Due to the temporary change in visa norms for foreign workers in the United States, Indian students planning to study in US seem to be giving up on their desire to fulfil their 'American Dream'. The changes in visa norms are valid through the end of 2020.
Indian education counsellors tell Sputnik that the decision has played with the minds of students and their parents, who have reconsidered the option of studying abroad. The counsellors have emphasised the need to get proper advice and to avoid making decisions in a hurry.
"Over 48-52 percent of students have changed their decision to study in the US. One of the major concerns they have is about whether they will be able to secure a job in the US after graduation," Geeta Jain, who is a career counsellor and founder of Mediconation Educational Consultancy, told Sputnik.
United States President Donald Trump on 23 June signed a sweeping executive order that temporarily suspended the issuance of a variety of visas, including the H-1B. The US issues nearly 85,000 H-1B visas per year, out of which nearly 60,000 are obtained by Indians, making them among the best-educated and highest-earning foreign diaspora groups in the US.
This uncertainty has raised concerns among students enrolled in OPT (Optional Practical Training) programmes, who are obtaining STEM (science, technology, engineering and mathematics) degrees in the US on student work visas. The OPT is offered to students graduating from STEM programmes for a total of three years. It allows them to work in US after graduation.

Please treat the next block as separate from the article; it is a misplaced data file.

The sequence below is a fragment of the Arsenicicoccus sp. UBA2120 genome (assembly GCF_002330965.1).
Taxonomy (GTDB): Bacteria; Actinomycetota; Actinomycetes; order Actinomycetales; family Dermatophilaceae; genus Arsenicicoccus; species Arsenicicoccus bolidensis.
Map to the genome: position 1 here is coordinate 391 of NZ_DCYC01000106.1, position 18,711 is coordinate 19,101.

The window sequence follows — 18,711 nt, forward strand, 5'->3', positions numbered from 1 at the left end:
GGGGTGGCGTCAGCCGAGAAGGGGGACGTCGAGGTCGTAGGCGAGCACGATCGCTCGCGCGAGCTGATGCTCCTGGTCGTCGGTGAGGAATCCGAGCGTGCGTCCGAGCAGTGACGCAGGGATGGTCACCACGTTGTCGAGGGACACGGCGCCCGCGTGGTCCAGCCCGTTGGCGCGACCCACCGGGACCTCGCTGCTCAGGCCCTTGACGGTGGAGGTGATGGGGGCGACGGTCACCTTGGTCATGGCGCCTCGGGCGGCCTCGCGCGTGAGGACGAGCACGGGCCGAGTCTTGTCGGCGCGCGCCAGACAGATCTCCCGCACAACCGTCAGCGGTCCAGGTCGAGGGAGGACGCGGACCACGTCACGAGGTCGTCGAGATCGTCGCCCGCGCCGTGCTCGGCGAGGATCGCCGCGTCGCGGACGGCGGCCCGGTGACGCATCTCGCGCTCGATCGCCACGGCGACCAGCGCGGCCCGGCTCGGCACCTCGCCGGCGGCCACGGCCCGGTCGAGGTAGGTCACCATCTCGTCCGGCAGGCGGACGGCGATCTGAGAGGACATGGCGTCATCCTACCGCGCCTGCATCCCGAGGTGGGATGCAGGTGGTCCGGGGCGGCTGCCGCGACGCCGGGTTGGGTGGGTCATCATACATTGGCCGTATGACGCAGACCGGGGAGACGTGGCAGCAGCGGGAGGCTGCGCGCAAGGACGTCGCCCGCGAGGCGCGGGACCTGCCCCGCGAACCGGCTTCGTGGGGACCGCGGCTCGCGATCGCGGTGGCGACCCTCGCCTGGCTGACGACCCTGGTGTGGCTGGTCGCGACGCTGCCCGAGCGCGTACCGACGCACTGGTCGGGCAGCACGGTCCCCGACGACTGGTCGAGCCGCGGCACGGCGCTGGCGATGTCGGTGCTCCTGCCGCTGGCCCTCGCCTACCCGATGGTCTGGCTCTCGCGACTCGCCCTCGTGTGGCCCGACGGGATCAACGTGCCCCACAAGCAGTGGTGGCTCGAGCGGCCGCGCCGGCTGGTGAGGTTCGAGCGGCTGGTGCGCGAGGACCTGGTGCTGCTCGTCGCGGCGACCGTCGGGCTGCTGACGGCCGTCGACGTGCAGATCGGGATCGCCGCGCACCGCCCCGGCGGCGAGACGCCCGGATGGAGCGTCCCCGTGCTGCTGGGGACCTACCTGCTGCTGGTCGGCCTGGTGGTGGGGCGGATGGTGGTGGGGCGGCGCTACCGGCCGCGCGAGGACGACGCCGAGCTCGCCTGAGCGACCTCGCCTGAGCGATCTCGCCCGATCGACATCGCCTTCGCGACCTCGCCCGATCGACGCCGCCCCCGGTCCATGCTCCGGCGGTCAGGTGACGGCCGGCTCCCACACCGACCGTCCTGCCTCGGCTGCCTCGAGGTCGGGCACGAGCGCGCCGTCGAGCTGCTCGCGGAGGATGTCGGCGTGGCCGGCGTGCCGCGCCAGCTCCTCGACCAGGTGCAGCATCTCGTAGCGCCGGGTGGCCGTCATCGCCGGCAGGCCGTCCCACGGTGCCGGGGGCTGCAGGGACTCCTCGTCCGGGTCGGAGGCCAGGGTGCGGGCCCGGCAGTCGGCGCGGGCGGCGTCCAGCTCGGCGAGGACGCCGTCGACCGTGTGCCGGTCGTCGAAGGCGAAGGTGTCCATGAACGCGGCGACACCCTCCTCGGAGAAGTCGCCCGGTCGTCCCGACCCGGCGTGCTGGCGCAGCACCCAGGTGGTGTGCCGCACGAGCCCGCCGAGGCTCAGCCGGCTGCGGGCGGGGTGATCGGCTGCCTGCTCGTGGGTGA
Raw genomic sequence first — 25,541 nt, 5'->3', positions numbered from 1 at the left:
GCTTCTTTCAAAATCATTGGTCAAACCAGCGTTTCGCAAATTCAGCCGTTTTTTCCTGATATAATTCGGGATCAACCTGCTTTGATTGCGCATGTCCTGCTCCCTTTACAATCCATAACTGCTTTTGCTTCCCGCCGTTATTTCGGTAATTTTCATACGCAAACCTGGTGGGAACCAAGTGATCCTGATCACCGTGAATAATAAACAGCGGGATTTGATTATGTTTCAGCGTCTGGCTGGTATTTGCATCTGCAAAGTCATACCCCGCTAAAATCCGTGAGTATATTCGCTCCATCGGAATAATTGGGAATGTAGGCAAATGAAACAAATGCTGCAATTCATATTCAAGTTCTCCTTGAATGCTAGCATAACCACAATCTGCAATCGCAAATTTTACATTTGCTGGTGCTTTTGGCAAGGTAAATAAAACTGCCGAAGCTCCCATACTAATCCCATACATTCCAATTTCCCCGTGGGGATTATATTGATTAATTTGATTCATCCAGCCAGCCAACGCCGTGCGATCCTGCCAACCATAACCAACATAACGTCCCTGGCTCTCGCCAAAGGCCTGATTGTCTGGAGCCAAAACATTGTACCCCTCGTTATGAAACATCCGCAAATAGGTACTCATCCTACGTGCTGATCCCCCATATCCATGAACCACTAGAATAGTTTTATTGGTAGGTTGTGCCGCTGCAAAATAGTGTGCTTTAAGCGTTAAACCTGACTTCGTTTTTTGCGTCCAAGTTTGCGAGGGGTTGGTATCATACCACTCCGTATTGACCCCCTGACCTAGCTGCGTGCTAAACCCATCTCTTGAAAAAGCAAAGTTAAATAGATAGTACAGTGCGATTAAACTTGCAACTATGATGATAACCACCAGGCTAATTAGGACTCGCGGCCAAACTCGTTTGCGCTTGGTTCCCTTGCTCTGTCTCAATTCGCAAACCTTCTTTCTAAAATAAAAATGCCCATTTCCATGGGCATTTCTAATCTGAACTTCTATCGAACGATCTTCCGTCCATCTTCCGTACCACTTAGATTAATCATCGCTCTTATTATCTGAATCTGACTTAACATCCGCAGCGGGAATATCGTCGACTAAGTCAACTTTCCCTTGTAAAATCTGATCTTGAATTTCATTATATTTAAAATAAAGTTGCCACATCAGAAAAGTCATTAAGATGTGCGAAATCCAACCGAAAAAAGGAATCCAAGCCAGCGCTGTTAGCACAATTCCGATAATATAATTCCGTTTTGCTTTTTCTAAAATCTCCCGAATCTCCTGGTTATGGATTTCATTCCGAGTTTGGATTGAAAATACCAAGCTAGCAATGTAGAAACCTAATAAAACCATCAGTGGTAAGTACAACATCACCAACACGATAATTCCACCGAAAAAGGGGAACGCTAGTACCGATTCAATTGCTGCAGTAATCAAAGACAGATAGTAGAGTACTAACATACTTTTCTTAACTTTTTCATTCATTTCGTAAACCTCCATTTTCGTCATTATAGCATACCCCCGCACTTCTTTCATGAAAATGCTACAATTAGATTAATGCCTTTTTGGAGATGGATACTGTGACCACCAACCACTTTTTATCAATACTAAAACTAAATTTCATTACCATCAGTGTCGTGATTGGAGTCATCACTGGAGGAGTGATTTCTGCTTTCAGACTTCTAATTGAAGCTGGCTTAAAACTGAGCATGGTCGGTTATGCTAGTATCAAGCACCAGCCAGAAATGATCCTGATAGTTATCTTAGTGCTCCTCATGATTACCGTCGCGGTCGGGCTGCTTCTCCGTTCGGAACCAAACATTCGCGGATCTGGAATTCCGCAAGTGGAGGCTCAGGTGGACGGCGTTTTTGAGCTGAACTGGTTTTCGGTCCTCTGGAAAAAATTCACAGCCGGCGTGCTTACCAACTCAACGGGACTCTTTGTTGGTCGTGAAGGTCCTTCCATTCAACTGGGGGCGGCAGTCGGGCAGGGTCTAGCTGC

The OPT is an extension of the F-1 visa (student visa) and is considered as a ticket to upgrading a F-1 student visa to H-1B - students can be considered for H-1B visas after completing OPT programmes if they are currently in the US.
"It is important to have clarity upon the fact that students currently enrolled in the F-1 visa and who are in their OPT period, applying to move to H-1B status, are exempted from the new H-1B visa rule. The ban is for people outside the USA seeking to immigrate through the H-1B path," said Geeta Jain.
Career Counsellor Gaurav Tyagi, Founder of Career Xpert, voices a similar viewpoint, mentioning that students who are already studying in parts of the US are worried about their job opportunities.
"A change in H-1B visa norms will not affect the student much because those who are in their final year will be doing their OPT and ones who would be graduating after one year or two years will not suffer, as the visa suspension will last only till the end of this year," Tyagi said.
The total number of Indian students pursuing higher education in the United States has been growing for the past six years; Indians now account for 18 percent of all international students in the country.
According to data cited by the US Embassy and Consulates in India, the number of Indian students in the United States recently surpassed 200,000 for the first time, increasing by almost three percent over the last year (2018) to 202,014 in 2019.
The impact of the decision will be felt in the Indian and US economies, because revenues from foreign students comprise a significant chunk of the US economy.
The 1.1 million foreign students pursuing a higher education in the country contribute $44.7 billion to the US economy, the State Department and the Institute of International Education (IIE) have stated. While China remains the highest contributor, it is followed by India and Saudi Arabia.
Meanwhile, reacting to the US' move, which comes during an election year amid the economic downturn caused by COVID-19, the Indian government has expressed dismay over the decision.
"This is likely to affect the movement of Indian skilled professionals who avail of these non-immigrant visa programmes to work lawfully in the US. We are assessing the impact of the order on Indian nationals and industry in consultation with stakeholders," Indian Ministry of External Affairs Spokesperson Anurag Srivastava said.